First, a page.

RAF Croft Page


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Gosling Camps Royal Naval
Training Establishment


The United States
Air Force Badge





  
RAF Croft is located off lady lane croft 3.2 km northeast from the town center of Warrington.

This site is not to be confused with the RAF Croft located in North Yorkshire later to be renamed RAF Neasham.

Croft was originally constructed for the royal navy also at this period 4 other camps were being constructed for the navy 
all within a few miles of each other within the Warrington borough  all the camps becoming known  as gosling camps 

HMS Gosling camp 1- at new lane the headquarters at Croft, HMS Gosling camp 2- at Risley, HMS Gosling camp 3- at lady lane Croft HMS Gosling camp 4- at Lowton and HMS Gosling camp 5-at Glazebrook.

Croft became commissioned during July 1942 becoming the training facility for the royal naval fleet air arm mechanics center. After ww2 on the 21st of October 1947, the royal navy left and the site was decommissioned.

During the mid-1950s the site was renamed RAF Croft and at this time period the site became tenanted by the USAF united states air force as a transient base for American personnel and their dependents from nearby RAF Burtonwood.

During this time on the 1st February 1956 the 7500th airbase squadron under the umbrella of MATS military air transport services arrived at Croft for the handling of all American personnel arriving and departing the united kingdom by aircraft from and to the united states.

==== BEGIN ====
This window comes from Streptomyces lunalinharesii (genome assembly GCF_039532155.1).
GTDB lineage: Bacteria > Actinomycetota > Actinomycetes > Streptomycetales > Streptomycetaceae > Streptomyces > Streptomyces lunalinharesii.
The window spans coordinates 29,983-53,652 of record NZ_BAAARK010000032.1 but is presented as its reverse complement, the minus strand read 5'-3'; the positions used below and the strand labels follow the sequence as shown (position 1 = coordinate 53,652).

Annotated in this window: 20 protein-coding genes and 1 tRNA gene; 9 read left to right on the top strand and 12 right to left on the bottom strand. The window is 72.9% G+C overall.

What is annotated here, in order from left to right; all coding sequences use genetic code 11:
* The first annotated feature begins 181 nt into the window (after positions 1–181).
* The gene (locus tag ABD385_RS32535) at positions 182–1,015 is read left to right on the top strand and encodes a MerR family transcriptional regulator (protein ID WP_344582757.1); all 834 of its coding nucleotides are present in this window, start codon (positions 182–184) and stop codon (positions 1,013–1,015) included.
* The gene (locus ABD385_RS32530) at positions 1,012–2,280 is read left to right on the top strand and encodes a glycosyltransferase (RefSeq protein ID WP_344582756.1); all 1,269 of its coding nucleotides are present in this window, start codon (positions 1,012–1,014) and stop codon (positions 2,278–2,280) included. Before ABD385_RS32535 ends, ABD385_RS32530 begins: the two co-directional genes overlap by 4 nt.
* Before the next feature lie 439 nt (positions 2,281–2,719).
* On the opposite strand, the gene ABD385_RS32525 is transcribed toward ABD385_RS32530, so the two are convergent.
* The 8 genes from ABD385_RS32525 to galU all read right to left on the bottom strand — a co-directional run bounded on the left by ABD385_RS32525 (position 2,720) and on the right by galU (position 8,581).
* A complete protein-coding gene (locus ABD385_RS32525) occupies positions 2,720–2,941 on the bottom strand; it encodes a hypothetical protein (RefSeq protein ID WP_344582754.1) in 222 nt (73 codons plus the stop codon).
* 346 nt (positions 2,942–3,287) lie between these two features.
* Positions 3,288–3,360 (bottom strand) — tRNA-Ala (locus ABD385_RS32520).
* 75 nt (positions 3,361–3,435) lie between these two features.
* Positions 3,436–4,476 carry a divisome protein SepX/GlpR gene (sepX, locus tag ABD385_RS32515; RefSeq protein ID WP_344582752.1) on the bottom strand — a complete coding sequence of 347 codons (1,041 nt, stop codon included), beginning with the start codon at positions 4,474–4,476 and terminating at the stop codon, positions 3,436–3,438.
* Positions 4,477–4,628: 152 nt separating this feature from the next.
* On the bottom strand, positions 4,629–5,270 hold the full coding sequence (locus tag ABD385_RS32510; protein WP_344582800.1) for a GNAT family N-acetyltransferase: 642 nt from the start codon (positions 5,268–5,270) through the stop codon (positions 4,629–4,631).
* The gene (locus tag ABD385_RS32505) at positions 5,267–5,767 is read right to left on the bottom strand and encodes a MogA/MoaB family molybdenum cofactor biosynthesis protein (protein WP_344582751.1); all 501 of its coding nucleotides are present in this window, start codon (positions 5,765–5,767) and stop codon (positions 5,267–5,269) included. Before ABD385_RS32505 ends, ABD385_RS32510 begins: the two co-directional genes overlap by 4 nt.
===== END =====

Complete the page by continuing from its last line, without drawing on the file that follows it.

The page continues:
Croft was handling over 60,700 passengers a year, the passengers being transported between RAF Burtonwood and RAF Croft by bus. RAF Burtonwood operated a fleet of 35 single-decker buses with a capacity of 29 passengers each.

Croft operated 7 days a week 24 hours a day processing all personnel arriving and departing.

The camp could accommodate around 400 people many were processed straight through and others stayed for just one night. Facilities included a snack bar for sandwiches and beer, a movie theater and dance hall, nursery, and a 24 hour a day dining /mess hall.

Also available air passenger specialists, finance, postal, civilian fire brigade.bakers, cooks, and its own police force.

Overnight sleeping arrangements were in H-block type buildings sited on the north and south sides of the main building.

By 1959 the united states air force had left RAF Burtonwood and croft was no longer required any more, shortly after the h-block sleeping buildings were demolished, leaving the large area of the dining kitchen area, cinema, tower block and adjoining buildings intact.